We have a lot of compassion for people feeling suicidal but often too little for those who have taken their own lives. With good intentions, we use phrases like “giving up” or “throwing your life away.” The goal is to remind the living that their lives have value, but the result is a pressure on those struggling to persevere as they suffer emotional turmoil. They feel guilty for not appreciating life, the way others do but really the way emotionally healthy people enjoy life, which exacerbates their anguish.

David Foster Wallace voluntarily left this world, also leaving a novel-in-progress. They found close to six-hundred pages of completed, publishable chapters and notebooks of ideas and free write chapters all bundled under the title The Pale King. I think of the passion and dedication and perseverance required to do all that work and I don’t think of someone for whom “giving up” or “throwing his life away” fit. This was someone who recognized the value of his life but was driven by inner turmoil to the escape suicide seemed to offer during a moment of crushing despair. The Pale King isn’t proof of his value but works as a metaphor. The Pale King isn’t evidence his life had value, each of our lives has that. We don’t need accomplishments—not books or children or jobs we enjoy, not even relationships with other people—to have lives we value; we just need to each find our unique way to make our mysterious presence resonate.

From what I’ve read, David Foster Wallace didn’t discuss his mental health much, publicly, but according to an interview his parents gave, after his death, he suffered from panic sweats in high school. The Pale King includes a character who agonizes over starting to sweat and how starting to think about starting to sweat will make him sweat but trying not to think about starting to sweat is too much like thinking about starting to sweat and so he starts to sweat—we’re talking visibly dripping sweating sitting in a lecture kind of sweating. Often his characters experience occasional bouts of mental anguish, which doesn’t make those characters him but it seems likely he was drawing on his own experience. In Infinite Jest there was a line that people don’t jump out of buildings to die, they jump out of buildings because the building they are in is on fire and then they die.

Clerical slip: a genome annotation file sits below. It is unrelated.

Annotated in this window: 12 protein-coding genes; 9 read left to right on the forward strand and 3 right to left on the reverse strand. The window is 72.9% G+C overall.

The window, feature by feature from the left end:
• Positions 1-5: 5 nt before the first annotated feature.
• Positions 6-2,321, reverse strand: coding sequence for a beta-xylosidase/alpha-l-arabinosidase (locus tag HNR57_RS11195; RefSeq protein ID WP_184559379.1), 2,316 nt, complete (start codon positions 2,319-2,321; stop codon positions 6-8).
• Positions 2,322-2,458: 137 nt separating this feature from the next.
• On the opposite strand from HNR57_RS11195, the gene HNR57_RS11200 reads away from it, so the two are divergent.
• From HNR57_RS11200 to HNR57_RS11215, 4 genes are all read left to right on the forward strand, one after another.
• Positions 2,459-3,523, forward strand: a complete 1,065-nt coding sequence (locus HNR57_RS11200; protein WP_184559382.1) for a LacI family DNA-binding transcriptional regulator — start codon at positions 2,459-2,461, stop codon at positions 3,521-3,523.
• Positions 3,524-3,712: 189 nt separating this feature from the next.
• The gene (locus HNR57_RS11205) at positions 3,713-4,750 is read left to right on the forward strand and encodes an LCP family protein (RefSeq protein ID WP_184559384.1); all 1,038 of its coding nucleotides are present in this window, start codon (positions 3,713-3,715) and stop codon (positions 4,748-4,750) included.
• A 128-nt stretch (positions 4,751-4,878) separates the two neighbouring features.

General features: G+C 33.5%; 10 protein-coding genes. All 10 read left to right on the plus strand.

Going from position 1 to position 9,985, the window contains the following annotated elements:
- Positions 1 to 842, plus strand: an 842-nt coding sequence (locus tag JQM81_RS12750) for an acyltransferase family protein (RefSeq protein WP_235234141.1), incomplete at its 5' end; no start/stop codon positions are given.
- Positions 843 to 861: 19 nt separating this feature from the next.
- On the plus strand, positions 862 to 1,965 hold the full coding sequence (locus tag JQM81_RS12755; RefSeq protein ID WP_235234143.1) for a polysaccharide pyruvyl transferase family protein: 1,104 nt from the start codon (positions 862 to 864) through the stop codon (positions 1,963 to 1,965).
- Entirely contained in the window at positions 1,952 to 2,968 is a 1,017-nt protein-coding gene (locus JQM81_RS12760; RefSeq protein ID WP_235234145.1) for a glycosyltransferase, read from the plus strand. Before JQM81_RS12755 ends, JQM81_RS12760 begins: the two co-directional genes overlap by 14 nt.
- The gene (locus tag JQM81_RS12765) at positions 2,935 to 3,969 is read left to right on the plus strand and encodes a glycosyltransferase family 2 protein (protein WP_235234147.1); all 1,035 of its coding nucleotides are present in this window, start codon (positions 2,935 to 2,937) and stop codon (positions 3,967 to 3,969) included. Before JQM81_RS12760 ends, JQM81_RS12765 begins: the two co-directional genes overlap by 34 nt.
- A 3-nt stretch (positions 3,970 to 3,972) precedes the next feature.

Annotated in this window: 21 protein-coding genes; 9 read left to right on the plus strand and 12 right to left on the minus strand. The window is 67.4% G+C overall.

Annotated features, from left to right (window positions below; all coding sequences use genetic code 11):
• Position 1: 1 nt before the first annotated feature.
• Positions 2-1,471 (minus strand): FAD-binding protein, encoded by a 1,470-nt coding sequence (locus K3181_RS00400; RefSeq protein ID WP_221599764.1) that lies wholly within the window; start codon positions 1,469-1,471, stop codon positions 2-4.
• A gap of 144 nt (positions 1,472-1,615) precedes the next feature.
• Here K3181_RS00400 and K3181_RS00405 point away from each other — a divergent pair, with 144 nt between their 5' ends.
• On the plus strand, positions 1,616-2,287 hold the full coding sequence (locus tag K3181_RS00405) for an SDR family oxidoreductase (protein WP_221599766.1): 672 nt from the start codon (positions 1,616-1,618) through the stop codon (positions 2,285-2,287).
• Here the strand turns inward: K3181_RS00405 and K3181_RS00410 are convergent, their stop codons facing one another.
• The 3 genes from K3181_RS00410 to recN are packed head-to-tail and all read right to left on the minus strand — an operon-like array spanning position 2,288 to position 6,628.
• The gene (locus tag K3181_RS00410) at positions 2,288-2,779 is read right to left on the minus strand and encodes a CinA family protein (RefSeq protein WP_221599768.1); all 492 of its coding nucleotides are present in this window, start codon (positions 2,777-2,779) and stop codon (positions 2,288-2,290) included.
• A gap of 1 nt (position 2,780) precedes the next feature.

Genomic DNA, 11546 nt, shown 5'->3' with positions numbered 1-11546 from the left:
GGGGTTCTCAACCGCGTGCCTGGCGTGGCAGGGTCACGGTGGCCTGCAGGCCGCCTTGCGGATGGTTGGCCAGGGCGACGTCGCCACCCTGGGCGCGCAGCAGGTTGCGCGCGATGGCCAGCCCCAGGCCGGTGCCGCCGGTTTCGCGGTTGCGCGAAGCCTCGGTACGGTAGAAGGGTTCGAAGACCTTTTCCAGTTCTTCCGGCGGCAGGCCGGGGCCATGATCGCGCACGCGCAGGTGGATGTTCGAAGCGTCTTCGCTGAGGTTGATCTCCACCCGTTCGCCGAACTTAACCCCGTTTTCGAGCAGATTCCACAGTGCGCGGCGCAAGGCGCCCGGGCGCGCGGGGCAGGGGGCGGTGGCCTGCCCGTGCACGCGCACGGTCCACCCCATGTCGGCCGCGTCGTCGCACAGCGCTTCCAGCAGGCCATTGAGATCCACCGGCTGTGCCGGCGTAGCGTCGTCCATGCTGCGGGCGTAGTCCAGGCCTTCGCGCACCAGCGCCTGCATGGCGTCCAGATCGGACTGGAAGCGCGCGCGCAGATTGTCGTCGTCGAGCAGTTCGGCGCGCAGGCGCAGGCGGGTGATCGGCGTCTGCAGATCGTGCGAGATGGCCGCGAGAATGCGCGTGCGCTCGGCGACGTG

The existence of The Pale King, what we have, makes me think of the many times David Foster Wallace must have rescued himself from his severe anxiety and depression and from the brink of suicide rather than the final time he didn’t. We’re indoctrinated to the idea that life is a gift, which translates to an obligation when our troubles feel insurmountable and unending. Life isn’t a gift or an obligation. Life is an opportunity for discovering our reason for choosing to be here. This is the beauty of a human life, is that we know we’ll die but we don’t let that marginalize our time here. We celebrate it. This is easier for some than others. The message to those feeling despair and tempted by suicide shouldn’t be “Don’t do it,” the message should be “Delay. Seek help.” This is why suicide guards on bridges are proven effective because delaying suicide increases the likelihood that the person will seek help. (That bridges often don’t have them despite how cheap they are to install reflects the stigma of suicide. The Golden Gate Bridge, a suicide destination for some twenty people annually, still doesn’t have one.–See link below for an older blog about The Bridge, if interested–People don’t understand the point of them because they can’t believe someone wouldn’t simply find another way, but suicide is an impulsive act. Even when suicide follows a period of despair, within that period suicide was resisted, delayed, and then committed impulsively. Sometimes a delay of twenty minutes can result in a change of perspective that might prevent suicide.)

I understand the temptation of the flip side. He was in the middle of a great book. How could he not finish it? Even on the selfish level of me wanting to read it, I can feel angry. On the less selfish level of America needing his voice now more than ever, I can feel angry. I can imagine his friends and family, who loved him, experiencing grief and think, Why? But I just don’t go there. Not because I think having empathy for him is the right response, this isn’t the equivalent of “being politically correct,” but because I do have empathy for him. I’ve glimpsed what maybe he was feeling because his immense talent as a writer showed me characters experiencing anguish utterly unknown to me as an emotionally healthy person. So anger just isn’t my response. It would be wasted anger, anyway, except worse than wasted because it would feel directed to people living who are experiencing those levels of anguish and would be internalized as a threat: Don’t do it because we’ll think less of you afterwards, which would add to their struggle.